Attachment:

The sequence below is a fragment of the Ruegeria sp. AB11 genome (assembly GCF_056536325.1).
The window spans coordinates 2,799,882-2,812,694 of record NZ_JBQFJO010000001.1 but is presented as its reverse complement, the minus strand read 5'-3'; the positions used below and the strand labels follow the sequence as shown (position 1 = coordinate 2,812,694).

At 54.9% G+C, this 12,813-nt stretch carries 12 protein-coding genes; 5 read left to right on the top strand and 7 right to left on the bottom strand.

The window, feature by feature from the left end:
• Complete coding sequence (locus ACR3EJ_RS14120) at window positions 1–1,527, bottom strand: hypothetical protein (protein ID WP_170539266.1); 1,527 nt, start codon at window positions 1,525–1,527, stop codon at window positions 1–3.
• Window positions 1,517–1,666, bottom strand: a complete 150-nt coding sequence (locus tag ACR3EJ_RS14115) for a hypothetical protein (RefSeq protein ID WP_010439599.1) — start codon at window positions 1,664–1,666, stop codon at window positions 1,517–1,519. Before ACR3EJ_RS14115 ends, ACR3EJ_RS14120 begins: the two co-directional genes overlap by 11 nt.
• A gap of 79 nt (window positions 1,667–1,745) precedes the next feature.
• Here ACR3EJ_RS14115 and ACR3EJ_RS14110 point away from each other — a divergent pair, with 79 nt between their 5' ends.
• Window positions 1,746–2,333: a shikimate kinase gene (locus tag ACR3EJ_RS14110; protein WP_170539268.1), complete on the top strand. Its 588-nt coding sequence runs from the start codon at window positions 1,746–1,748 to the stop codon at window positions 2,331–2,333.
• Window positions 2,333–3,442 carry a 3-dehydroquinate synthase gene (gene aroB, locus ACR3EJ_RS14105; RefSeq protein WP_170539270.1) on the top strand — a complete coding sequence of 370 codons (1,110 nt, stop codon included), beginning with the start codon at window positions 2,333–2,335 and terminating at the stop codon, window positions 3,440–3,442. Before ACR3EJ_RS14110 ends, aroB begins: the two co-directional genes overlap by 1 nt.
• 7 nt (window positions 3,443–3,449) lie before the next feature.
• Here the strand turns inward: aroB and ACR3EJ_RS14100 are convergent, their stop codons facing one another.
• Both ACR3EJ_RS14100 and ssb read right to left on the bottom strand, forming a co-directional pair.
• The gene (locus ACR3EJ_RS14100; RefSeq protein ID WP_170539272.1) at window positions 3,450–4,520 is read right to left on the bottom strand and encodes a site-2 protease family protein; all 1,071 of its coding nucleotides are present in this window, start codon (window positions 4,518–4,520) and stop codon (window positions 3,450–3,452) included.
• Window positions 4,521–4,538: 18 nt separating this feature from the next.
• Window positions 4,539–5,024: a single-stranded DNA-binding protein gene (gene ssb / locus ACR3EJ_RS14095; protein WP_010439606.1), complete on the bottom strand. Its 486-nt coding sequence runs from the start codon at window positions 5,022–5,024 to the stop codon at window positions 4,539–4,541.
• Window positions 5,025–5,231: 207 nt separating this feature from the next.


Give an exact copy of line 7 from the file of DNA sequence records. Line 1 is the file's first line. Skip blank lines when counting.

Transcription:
• A gap of 79 nt (window positions 1,667–1,745) precedes the next feature.